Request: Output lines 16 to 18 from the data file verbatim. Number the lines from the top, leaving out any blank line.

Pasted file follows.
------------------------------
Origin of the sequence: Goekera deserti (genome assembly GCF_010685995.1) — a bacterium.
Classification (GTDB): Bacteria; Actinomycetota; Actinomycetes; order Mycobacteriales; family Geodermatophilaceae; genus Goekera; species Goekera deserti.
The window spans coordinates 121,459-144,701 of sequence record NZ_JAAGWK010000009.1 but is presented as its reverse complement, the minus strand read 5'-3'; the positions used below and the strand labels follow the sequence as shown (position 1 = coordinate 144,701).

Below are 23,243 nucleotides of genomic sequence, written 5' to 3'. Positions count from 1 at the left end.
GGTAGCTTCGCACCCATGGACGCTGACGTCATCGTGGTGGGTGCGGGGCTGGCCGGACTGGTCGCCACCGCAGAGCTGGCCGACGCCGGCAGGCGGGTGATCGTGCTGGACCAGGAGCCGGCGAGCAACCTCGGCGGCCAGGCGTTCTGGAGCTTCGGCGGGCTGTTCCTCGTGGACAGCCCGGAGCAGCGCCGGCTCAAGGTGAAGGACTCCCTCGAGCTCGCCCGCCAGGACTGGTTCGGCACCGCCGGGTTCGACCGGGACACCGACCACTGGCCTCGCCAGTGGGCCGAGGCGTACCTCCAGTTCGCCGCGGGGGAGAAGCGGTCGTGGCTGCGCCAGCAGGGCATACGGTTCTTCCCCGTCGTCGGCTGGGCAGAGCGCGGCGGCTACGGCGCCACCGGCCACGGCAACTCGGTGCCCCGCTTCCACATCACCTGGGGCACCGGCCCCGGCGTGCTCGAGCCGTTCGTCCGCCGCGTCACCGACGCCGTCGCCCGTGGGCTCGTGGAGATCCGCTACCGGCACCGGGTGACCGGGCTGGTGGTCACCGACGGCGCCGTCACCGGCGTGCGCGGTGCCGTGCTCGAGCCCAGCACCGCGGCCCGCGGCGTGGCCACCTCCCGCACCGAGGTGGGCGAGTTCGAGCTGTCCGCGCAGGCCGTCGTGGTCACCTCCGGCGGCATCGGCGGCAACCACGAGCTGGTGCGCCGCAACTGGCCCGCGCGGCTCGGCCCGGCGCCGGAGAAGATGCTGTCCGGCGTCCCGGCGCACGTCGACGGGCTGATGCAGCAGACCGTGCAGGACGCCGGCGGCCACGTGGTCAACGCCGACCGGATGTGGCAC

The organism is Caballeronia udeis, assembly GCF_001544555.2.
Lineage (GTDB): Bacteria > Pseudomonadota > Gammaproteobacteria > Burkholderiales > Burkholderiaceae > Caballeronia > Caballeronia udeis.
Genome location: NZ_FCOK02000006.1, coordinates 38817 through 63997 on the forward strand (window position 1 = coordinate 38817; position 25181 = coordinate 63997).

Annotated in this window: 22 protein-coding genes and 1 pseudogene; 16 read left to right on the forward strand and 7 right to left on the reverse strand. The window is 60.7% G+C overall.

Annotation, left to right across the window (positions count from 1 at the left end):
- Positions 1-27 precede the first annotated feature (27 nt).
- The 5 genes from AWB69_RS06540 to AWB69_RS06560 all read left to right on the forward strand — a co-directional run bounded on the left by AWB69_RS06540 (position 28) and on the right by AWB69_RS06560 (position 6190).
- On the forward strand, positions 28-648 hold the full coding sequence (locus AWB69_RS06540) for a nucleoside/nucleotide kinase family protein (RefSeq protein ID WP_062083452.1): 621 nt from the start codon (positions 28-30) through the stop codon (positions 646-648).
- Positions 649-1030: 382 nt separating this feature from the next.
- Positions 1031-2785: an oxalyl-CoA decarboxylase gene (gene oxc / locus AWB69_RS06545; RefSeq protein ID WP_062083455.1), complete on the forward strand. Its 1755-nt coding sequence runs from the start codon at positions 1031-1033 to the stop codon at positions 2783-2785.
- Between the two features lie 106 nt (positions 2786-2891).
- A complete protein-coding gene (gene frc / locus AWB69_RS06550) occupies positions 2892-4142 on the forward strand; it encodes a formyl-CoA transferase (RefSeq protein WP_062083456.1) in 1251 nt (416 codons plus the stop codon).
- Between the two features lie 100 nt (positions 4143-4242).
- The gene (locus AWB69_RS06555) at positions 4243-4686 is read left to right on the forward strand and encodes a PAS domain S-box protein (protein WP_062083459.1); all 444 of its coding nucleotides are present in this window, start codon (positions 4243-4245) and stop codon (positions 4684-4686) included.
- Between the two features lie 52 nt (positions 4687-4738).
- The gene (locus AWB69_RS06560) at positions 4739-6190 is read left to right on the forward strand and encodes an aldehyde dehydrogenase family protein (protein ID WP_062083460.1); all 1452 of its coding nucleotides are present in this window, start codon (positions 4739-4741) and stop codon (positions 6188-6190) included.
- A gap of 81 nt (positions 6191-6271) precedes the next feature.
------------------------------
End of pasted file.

- Between the two features lie 106 nt (positions 2786-2891).
- A complete protein-coding gene (gene frc / locus AWB69_RS06550) occupies positions 2892-4142 on the forward strand; it encodes a formyl-CoA transferase (RefSeq protein WP_062083456.1) in 1251 nt (416 codons plus the stop codon).
- Between the two features lie 100 nt (positions 4143-4242).